As we neared the island, the map showed only one small narrow inlet to follow, with rock jetties, on either side, that could mean the end of the boat if we collided. I could barely make out land straight ahead, if we kept on following the left most light. We came to a decision to abandon that course and turn south, to another pair of green and red lights. It was a good decision, since the course we were on would have taken us into the rock jetties. As we entered the first pair of buoys, marking the entrance to the channel, we noticed a 31-foot sailboat, circling without any lights. Every minute or two, a hand held spotlight shined brightly, to mark as a headlight for the boat. They were in some electrical distress, and were glad to see us. The boat then followed us into the channel, thinking we knew where we were headed. We navigated the buoys, which counted from 1 to 20 with many turns into the harbor. The sailboat following us, ran upon ground, but was able to free itself and continue in.


We stayed the night, and left the next morning, heading back toward Look Out Point. As we headed out the wind was picking up about 25 - 30 knots. This should help us make good time back toward the mainland. Unfortunately we were heading straight into the wind with brief changes coming from a 2 to 3 o’clock position. At this time, the swells were reaching 6 - 8 feet. I have never been on the water when conditions like this existed, and in a 21 foot sailboat. With every swell and wave the boat crashed upon the water, showering us with a cool splash, Our supplies and cooler were thrown from one side to the other below in the cabin. It was daytime, so I was not that concerned. I held the rudder firmly as I tried navigating the swells. With each gust and wave, the rudder pulled against me, until a felt a snap, and told my friend that the rudder had broke. He looked at me with unbelief, and leaped into action retrieving the piece before the bay would have swallowed the piece, into the dark waters.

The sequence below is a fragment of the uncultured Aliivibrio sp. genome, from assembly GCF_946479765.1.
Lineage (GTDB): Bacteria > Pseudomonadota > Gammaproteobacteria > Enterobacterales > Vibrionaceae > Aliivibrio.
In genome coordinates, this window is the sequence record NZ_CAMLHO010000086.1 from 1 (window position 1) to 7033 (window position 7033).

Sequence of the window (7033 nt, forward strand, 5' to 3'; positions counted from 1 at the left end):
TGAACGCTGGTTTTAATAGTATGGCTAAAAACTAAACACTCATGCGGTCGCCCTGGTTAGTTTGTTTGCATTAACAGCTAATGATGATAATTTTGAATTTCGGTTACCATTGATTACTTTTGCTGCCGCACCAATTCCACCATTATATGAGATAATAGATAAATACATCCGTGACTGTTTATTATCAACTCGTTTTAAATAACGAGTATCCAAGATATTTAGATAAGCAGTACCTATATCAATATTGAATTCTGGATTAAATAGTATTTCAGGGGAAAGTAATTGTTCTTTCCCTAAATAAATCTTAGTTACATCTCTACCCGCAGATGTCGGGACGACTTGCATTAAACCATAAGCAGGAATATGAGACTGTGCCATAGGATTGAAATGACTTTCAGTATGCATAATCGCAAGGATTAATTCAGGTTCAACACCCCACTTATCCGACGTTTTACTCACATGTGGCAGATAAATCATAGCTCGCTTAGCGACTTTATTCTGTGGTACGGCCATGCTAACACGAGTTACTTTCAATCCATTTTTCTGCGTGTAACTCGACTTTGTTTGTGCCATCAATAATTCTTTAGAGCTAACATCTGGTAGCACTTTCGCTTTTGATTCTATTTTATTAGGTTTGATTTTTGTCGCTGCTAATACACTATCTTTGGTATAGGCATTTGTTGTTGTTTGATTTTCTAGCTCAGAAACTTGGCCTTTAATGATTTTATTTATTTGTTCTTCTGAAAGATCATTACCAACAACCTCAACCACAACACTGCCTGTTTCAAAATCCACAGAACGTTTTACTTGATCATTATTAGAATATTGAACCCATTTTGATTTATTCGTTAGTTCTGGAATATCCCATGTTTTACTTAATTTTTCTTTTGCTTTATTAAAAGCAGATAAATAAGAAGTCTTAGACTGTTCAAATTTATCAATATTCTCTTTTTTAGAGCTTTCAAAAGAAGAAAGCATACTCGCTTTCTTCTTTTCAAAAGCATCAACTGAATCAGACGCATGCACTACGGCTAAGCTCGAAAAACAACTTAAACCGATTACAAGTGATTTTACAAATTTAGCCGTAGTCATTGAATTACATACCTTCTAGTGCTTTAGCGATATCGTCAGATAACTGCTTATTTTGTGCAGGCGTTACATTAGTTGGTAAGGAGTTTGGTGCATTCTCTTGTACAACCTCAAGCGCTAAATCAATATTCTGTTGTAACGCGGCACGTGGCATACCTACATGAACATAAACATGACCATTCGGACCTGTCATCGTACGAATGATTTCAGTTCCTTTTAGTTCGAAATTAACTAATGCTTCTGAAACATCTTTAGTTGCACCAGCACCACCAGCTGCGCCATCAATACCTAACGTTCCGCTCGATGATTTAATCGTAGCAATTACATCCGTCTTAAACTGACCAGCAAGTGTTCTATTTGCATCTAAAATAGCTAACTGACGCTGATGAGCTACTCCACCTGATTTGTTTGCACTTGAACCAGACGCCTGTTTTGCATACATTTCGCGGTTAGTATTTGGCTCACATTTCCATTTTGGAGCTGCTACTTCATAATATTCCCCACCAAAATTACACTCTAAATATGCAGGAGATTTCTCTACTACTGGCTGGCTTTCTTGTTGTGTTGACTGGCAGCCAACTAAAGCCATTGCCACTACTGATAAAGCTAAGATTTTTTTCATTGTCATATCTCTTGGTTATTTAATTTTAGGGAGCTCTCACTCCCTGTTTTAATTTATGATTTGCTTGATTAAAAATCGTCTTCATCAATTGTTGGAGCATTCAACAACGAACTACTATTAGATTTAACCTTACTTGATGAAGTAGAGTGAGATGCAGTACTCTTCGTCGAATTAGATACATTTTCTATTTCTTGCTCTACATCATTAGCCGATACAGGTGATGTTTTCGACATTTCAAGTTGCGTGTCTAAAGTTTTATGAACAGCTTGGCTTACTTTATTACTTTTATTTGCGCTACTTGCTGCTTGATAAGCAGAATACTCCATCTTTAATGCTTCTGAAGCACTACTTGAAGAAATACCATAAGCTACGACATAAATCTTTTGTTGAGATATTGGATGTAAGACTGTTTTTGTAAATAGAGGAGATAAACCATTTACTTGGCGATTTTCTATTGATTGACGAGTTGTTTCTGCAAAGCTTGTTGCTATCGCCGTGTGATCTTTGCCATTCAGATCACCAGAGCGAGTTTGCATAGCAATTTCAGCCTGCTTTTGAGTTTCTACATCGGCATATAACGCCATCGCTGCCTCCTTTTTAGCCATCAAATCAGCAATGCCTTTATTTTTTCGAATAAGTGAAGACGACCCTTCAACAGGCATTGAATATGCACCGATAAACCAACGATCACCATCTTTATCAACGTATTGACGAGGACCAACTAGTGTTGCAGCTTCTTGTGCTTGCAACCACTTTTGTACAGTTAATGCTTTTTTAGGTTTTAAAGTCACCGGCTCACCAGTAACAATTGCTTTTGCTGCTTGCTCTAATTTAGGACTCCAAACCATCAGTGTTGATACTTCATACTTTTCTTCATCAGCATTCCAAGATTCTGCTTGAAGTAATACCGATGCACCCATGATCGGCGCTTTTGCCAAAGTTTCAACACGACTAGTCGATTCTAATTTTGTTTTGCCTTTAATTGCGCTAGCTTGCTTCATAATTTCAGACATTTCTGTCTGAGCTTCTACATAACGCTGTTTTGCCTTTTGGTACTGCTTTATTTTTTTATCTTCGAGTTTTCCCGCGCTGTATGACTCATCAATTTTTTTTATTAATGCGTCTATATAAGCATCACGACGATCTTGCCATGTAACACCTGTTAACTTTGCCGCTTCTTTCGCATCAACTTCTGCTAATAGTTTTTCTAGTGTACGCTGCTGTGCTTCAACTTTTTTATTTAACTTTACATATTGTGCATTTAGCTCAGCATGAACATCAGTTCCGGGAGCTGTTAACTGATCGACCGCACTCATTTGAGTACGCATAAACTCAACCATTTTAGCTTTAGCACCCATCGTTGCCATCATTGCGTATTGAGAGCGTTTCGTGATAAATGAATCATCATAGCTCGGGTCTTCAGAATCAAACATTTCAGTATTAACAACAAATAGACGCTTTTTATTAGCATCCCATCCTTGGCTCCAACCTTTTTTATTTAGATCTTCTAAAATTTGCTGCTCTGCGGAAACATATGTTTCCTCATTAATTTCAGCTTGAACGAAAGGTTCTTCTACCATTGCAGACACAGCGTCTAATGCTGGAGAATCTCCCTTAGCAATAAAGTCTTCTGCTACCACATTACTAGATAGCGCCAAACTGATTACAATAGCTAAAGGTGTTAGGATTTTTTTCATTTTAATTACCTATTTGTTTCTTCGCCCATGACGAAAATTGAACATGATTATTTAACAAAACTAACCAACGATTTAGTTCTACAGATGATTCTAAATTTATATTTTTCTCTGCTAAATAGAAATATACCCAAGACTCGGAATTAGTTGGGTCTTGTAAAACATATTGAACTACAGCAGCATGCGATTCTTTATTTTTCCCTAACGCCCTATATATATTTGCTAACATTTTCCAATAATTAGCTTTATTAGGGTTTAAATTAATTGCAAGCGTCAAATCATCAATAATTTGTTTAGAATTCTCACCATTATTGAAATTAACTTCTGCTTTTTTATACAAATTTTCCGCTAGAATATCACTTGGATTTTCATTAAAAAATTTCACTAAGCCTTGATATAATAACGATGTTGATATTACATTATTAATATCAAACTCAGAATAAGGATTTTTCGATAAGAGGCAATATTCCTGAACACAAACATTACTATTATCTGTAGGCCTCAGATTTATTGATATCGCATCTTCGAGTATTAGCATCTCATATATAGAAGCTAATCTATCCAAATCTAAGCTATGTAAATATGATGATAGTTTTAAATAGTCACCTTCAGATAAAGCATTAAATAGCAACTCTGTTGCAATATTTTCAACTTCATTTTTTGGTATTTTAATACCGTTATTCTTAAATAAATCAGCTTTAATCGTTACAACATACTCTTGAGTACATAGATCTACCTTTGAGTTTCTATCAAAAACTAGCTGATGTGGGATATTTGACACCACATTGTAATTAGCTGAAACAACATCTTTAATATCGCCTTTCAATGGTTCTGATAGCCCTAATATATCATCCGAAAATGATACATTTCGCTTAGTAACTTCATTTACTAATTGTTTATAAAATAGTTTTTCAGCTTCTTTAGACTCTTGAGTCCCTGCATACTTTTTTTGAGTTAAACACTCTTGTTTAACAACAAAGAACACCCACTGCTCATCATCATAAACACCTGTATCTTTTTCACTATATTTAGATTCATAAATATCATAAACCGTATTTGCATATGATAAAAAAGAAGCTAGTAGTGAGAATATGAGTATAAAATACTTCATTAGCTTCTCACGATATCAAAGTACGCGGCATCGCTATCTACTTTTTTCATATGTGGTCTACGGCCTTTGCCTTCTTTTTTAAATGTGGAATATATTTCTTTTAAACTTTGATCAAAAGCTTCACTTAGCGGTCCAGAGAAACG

We were smack dab in the middle of the shipping channel. As I looked to the south I noticed a container ship headed straight for our position. The sails had to be taken down, since we were at the mercy of the wind and waves that were swelling sometimes to 10 feet. I made the life jackets accessible, in case we would need them. The waves kept turning us in every direction. Spinning the boat about, like a toy, in a child’s bath.

I guess you could say I was a little concerned at this time. We could not see land at either side, so that did not help the situation. Fortunately, we had an 8HP motor for trolling into harbors. My friend tried starting up the motor with no luck. He pulled and pulled, but could not a get a spark. The Container ship was drawing closer, as we turned helplessly in the wind. I retrieved the flare gun, and asked if we should send up a signal. My friend did not like the idea, only as a last resort, but I had believed we reached that point. After 10 minutes, he was able to start the motor. The small motor was all we had to steer the boat. Steering was very hard with each swell we came upon, kicking the rotor into the air, and out of the water, making a sputtering sound.


Somehow we managed to make our way toward the mainland at a very slow pace, against the eight-foot waves, and with a rudderless ship. I could not help thinking to myself, life would be this way everyday, without the rudder of Jesus to steer our lives.


All in all, it was an exciting weekend sailing on the Chesapeake  and a confirmation of truth.